The J-1 visa program is increasingly being exploited by employees looking to find cheap labor, especially in the area of farm work, where growers are experiencing a shortage of labor as ICE cracks down on undocumented workers. According to the North County Times, the J-1 visa program “already places interns and trainees in all fields of agriculture from Maine to Florida to California and Hawaii.”
As more and more corporations like Hershey’s subcontractor Exel look to programs like the J-1 as sources of cheap labor, regulating these guest worker programs may become a big issue. However regulation can only be effective if workers feel comfortable reporting their problems.
Since their visas depend on their employers, guest workers can be easily intimidated by employers to not report labor rights violations. According to National Guestworker Alliance spokesman Stephen Boykewich, guestworkers at the Hershey warehouse were forced to attend captive audience meetings and were threatened with deportation if they organized. In their home countries, recruiters sent threatening e-mails to the guestworkers, called their parents. In one instance, according to Boykewich, a recruiter flew to Pennsylvania from China to threaten the guestworkers.
The Hershey workers were able to speak up about this problem as a result of community allies. According to Boykewich, about six weeks ago a guest worker walked into a local legal aid clinic and asked what they could do about the situation. The legal aid clinic put the student and other upset students in touch with local labor leaders and community allies. Community allies, upset that 400 jobs that could be going to Central Pennsylvania residents were instead going to exploited guest workers, vowed to stand by the guestworkers and fight deportation if workers went on strike.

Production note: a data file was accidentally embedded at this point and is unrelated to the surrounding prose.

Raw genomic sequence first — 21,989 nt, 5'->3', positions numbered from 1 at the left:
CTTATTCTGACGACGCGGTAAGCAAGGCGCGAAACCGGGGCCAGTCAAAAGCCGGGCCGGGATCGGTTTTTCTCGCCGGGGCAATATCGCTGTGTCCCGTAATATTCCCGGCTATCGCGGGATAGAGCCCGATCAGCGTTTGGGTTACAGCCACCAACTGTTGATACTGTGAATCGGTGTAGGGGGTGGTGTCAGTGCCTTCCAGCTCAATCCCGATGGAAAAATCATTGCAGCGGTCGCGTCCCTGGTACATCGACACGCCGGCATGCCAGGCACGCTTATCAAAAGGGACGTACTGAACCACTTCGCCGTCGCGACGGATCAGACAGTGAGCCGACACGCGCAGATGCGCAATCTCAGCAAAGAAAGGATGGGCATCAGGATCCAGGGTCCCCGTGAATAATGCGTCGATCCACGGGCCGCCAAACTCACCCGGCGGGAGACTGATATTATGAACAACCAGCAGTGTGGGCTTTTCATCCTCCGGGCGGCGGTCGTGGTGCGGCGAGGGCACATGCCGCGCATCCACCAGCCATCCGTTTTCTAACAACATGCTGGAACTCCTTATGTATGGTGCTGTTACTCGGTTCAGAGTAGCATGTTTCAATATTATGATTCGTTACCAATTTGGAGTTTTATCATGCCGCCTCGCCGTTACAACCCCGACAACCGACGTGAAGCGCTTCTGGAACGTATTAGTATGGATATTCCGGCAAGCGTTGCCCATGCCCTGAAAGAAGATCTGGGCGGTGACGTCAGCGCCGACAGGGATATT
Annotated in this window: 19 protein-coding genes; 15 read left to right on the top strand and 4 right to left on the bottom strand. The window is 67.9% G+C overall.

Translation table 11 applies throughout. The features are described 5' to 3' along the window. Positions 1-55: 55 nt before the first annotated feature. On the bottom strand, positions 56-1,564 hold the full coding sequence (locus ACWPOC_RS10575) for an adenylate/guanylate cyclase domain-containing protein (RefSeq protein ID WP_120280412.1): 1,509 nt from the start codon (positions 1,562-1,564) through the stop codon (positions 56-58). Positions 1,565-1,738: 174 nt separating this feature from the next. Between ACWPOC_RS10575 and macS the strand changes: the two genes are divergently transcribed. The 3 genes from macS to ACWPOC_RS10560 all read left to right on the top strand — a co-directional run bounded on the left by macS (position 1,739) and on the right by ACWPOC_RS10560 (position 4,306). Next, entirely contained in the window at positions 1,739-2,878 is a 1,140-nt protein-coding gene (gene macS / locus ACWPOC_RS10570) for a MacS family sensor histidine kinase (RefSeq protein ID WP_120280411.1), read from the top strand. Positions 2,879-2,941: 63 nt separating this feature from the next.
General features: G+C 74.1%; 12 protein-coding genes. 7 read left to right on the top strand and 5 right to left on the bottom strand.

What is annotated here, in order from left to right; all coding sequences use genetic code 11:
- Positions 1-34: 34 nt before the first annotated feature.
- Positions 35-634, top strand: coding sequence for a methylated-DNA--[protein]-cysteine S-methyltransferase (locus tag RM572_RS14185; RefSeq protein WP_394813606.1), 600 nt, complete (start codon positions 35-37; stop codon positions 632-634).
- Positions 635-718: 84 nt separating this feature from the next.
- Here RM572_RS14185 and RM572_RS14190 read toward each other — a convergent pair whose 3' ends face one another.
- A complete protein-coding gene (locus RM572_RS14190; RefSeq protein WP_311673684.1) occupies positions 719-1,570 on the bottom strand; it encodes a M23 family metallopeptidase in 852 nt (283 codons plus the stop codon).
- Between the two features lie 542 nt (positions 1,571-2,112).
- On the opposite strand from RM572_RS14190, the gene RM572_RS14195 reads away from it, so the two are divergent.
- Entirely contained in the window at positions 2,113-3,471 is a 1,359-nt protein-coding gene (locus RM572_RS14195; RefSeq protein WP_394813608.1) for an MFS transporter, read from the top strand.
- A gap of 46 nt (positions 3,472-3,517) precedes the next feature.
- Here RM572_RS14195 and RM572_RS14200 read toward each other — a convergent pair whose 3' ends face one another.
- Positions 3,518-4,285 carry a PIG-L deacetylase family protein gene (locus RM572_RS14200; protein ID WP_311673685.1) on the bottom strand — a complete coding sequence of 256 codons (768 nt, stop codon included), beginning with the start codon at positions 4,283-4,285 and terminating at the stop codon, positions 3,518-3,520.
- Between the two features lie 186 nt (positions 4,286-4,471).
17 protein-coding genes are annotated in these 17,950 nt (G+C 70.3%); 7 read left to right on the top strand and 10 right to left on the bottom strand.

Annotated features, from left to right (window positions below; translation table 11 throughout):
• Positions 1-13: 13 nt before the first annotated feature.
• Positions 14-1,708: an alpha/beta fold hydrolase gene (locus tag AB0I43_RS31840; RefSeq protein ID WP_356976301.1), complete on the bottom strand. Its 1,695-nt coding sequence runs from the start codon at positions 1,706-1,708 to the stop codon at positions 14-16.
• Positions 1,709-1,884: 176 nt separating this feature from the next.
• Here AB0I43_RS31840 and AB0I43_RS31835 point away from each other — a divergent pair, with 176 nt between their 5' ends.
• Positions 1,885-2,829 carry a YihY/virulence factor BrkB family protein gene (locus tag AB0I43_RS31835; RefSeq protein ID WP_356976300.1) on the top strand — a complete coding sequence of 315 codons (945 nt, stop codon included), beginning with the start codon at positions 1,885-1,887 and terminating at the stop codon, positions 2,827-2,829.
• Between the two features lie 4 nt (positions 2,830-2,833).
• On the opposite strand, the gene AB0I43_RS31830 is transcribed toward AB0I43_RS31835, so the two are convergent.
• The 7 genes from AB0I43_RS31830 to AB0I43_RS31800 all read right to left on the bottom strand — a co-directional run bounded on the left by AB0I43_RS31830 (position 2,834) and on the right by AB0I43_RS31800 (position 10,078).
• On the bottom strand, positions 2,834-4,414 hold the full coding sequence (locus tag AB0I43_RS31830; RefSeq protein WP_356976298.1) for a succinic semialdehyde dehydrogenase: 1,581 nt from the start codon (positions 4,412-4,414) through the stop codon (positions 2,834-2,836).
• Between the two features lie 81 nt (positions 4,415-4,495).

“Unemployed workers here connect with them, they had allies. They are all part of the same chain of decades of subcontracting and outsourcing that led to this,” says Boykewich.
With community support, 300 of the 400 guest workers continued to strike Thursday and will continue on strike until they are paid what they say they are owed. The dramatic protest by the guestworkers and community allies comes months after the dramatic public protests that resulted in 16-day occupation of the Wisconsin state capitol in Madison. It also follows 100 longshoreman being arrested for trespassing in a nonunion port last month in Longview, Wash, illegal strikes at New York City construction sites this month, and the massive ongoing Verizon strike of 45,000 workers that began this month.
“We are seeing a very real shift happening. The solidarity between a group of essentially captive guest workers and American workers is unusual, and gets right at the heart of both global labor patterns and the hallowing out of the American economy,” says Boykewic, who added:
"There was something iconic about Wisconsin and there was a new infusion of energy. Before there was a national conversation happening at kitchen tables about the individual problems workers were having, but not at national discourse in the media. Wisconsin was the catalyzing moment that created an energy of people thinking about these connections between each other. ..."
The strike and protest at the Hershey factory and other recent dramatic actions indicate that we may be in the early stages of a wave of dramatic worker action.
Workers, it seems, may have reached a breaking point as corporations lower wages and governments cut important social services. As workers around the world from London to Chile to Greece protest corporate abuses and government cuts, it appears that things in the United State may finally be boiling over.